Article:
That's not the exact same product. You're comparing Fare Basis V to Fare Basis X. They are not the same thing (when you got to the confirmation screen for the Fare Basis X, you likely were holding the last of the X series fares, meaning when you opened the US site, it selected the next lowest fare basis - V). Comparing two of the same Fare Basis (Q):

 

 

 

As you can see, about even, once you factor in currency conversion. You'll also notice that unlike in your example, mine had the same Airpoints and Status Points awarded for both flights.


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  # 1733748 9-Mar-2017 15:09
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Kyanar:

 

 

 

As you can see, about even, once you factor in currency conversion. You'll also notice that unlike in your example, mine had the same Airpoints and Status Points awarded for both flights.

 

 

 

 

Hi Kyanar I cannot see your image something has gone wrong when you uploaded it.  I think you are wrong on your assumption.  I accept the fares are different types, my point is they are ripping off people based in the US, because they didnt change the region to NZ for a domestic NZ flight.

 

I just did the same search again, and this time made sure I did the US search first to appease the assumption the flight has sold out at that price.  Same result...

 

 

 


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  # 1733816 9-Mar-2017 16:19
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itxtme:

 

Hi Kyanar I cannot see your image something has gone wrong when you uploaded it.  I think you are wrong on your assumption.  I accept the fares are different types, my point is they are ripping off people based in the US, because they didnt change the region to NZ for a domestic NZ flight.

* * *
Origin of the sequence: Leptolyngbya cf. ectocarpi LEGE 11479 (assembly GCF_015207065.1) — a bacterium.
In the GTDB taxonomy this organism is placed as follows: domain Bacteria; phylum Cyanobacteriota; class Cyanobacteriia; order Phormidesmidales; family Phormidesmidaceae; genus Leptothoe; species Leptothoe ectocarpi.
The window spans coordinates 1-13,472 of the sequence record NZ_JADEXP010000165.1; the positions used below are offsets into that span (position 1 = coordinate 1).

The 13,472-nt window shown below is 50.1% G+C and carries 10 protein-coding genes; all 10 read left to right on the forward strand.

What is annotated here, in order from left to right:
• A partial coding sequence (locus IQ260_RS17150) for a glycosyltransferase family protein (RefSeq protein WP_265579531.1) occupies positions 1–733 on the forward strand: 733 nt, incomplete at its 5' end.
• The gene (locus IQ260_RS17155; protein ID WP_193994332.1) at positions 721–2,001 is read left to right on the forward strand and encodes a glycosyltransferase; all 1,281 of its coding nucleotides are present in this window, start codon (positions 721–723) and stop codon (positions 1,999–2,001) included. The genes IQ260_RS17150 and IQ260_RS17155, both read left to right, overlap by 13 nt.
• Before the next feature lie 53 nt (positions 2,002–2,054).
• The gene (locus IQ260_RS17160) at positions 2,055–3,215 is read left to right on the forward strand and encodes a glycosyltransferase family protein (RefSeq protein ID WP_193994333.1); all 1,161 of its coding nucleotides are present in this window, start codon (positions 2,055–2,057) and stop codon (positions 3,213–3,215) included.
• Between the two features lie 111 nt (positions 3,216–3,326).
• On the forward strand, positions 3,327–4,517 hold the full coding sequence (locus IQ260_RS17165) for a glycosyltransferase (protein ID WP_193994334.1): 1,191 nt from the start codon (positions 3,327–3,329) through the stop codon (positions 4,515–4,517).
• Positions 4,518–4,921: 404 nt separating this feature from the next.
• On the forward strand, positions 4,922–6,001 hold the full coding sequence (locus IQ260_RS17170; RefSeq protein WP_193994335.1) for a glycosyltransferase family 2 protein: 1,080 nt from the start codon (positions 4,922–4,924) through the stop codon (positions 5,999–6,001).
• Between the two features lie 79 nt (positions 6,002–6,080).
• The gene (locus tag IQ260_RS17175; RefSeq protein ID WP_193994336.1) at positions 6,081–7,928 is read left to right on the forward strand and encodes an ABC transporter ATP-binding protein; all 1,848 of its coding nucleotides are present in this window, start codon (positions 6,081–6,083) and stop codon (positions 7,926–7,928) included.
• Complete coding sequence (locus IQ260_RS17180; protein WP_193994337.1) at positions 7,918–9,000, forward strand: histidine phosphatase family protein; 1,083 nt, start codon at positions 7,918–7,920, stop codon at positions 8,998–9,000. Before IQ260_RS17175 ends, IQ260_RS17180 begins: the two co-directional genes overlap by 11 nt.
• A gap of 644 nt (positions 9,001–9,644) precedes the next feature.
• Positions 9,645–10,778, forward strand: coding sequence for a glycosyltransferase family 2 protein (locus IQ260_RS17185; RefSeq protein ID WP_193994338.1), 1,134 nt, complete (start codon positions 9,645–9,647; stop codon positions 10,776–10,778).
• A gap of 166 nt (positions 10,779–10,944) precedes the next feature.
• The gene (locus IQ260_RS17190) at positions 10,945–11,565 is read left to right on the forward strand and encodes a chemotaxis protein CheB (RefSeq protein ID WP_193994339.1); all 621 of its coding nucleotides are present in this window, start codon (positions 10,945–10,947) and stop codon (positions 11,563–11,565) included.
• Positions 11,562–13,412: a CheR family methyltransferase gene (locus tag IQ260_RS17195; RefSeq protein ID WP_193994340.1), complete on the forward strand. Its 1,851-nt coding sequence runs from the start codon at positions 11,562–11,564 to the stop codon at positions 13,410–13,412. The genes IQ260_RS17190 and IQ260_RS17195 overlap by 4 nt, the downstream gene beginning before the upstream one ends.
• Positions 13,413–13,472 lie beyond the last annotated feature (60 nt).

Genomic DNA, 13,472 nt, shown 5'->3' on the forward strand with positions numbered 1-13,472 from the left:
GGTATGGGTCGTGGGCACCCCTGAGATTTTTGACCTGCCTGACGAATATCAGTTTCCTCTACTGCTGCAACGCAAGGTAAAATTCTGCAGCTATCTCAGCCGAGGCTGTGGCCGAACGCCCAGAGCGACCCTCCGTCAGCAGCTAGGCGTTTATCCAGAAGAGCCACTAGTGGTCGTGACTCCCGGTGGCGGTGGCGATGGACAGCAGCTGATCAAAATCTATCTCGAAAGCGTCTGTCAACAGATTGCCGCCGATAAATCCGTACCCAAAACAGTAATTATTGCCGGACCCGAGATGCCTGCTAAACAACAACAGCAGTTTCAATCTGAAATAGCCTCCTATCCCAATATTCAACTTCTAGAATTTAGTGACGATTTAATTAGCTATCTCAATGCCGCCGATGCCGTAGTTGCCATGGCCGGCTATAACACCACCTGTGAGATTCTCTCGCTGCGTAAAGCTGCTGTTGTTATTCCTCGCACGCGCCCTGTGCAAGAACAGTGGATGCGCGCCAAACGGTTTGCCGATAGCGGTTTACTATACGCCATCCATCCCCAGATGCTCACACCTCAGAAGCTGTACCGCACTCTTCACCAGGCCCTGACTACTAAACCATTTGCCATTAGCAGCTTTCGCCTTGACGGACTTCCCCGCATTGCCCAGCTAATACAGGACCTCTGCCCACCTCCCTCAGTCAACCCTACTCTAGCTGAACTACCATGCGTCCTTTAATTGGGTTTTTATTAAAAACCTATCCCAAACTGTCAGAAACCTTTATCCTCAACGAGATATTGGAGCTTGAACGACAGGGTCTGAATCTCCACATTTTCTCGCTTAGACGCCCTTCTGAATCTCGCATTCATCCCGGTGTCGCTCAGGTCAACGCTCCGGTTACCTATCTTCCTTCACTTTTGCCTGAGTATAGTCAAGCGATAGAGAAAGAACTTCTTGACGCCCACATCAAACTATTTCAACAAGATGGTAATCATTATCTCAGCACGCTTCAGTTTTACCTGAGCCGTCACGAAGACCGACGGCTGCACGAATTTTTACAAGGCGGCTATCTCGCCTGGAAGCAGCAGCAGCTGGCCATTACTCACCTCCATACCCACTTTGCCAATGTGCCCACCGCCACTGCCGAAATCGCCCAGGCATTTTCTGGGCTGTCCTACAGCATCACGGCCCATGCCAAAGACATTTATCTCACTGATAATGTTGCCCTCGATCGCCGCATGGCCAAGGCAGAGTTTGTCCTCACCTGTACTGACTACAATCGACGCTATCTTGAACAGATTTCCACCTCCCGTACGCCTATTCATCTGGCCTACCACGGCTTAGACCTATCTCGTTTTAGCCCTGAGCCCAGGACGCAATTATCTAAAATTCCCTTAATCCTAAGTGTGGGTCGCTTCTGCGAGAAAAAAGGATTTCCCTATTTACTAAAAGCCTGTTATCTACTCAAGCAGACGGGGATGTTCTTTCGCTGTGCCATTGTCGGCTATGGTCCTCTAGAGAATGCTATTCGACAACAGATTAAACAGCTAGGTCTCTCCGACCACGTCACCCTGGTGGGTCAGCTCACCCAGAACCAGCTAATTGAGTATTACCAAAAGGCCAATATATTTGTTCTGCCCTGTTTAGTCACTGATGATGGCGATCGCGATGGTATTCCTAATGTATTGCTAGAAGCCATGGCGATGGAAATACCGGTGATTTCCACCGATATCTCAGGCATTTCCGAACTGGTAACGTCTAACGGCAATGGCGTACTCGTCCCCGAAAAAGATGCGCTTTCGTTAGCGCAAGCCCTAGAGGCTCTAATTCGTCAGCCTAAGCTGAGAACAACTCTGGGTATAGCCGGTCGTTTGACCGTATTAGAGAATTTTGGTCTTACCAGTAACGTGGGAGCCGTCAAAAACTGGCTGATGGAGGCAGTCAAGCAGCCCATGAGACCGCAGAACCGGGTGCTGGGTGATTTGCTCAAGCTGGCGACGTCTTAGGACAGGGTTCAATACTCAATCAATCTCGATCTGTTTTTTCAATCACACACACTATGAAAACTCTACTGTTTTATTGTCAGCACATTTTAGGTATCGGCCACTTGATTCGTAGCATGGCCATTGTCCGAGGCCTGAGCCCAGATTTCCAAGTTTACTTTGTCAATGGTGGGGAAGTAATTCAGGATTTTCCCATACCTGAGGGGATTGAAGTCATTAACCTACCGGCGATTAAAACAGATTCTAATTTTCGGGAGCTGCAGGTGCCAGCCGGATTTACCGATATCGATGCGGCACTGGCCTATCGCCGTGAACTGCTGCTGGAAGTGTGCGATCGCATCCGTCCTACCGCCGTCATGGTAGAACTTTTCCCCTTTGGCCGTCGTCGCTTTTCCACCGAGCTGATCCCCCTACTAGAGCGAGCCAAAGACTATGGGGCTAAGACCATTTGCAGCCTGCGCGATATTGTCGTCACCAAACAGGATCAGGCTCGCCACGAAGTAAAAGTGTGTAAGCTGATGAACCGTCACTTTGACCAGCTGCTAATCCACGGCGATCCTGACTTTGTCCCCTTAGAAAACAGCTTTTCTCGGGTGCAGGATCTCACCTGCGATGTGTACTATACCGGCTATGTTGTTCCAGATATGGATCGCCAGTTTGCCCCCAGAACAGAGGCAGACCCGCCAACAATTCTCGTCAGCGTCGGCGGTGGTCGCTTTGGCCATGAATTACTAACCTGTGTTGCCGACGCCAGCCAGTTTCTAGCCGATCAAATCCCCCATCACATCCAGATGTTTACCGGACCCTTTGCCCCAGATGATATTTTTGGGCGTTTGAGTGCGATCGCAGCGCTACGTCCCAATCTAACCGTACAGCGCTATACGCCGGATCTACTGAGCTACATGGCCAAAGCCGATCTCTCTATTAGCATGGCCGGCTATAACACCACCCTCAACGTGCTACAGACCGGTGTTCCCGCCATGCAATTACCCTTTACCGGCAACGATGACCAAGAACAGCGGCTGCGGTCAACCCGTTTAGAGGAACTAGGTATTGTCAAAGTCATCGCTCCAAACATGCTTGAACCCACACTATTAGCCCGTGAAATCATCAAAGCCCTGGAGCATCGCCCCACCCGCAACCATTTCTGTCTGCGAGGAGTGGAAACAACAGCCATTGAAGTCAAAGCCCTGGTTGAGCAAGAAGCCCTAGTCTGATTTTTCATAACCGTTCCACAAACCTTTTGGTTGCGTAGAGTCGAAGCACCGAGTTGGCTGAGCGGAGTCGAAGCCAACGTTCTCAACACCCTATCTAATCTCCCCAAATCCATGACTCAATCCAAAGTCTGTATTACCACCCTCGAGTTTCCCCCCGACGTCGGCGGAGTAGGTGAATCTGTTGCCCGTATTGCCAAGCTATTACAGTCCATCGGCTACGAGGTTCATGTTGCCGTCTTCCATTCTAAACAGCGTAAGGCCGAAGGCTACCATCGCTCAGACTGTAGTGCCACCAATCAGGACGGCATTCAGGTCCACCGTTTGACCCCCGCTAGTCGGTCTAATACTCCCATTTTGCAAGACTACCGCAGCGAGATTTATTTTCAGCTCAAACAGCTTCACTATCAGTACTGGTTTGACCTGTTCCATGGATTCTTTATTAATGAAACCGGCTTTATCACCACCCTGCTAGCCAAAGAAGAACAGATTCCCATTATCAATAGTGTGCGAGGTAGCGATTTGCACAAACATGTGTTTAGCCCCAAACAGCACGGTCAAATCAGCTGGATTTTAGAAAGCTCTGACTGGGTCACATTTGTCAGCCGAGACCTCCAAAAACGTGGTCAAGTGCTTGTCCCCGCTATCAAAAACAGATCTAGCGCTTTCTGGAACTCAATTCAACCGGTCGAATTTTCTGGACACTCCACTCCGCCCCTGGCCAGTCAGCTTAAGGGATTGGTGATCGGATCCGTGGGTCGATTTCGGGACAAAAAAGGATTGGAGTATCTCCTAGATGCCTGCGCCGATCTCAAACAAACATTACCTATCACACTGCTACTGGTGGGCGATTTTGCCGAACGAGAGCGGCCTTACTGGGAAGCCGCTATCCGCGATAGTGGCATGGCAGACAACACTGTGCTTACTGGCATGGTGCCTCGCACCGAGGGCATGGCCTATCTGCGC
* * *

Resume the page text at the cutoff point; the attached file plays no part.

I'm not "assuming" anything, and I'm not wrong. I'm telling you exactly what happens. Once again:

 


 
 
 
 


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  # 1733831 9-Mar-2017 16:43
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Kyanar:

 

itxtme:

 

Hi Kyanar I cannot see your image something has gone wrong when you uploaded it.  I think you are wrong on your assumption.  I accept the fares are different types, my point is they are ripping off people based in the US, because they didnt change the region to NZ for a domestic NZ flight.

 

I'm not "assuming" anything, and I'm not wrong. I'm telling you exactly what happens. Once again:

 

 

 

Suggest you use the geekzone image uploader as the image has failed to show again.


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  # 1733832 9-Mar-2017 16:44
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Can't see that last picture either, but the question seems to be why does it appear that certain fare codes are not available in the US? E.g. on the NZ site you can buy X (cheaper) but on the US site you can only buy V?

 

Is that a tactic by Air NZ and if so, is it really a problem? Should a NZ airline make cheaper fares available to NZers (or those using the NZ site) or is that unfair? I'm OK with it personally.


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  # 1733851 9-Mar-2017 17:07
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1eStar:
Airlines seem to know every trick in the book for extracting money, I'm surprised to learn AirNZ doesn't use tracking based dynamic pricing.

 

Such a system would be very difficult to implement based purely on the way airline booking engines work. They're incredibly old legacy systems that lack smarts and and as they need to be open (many different booking engines globally need to connect to these GDS systems) it would be very hard to do.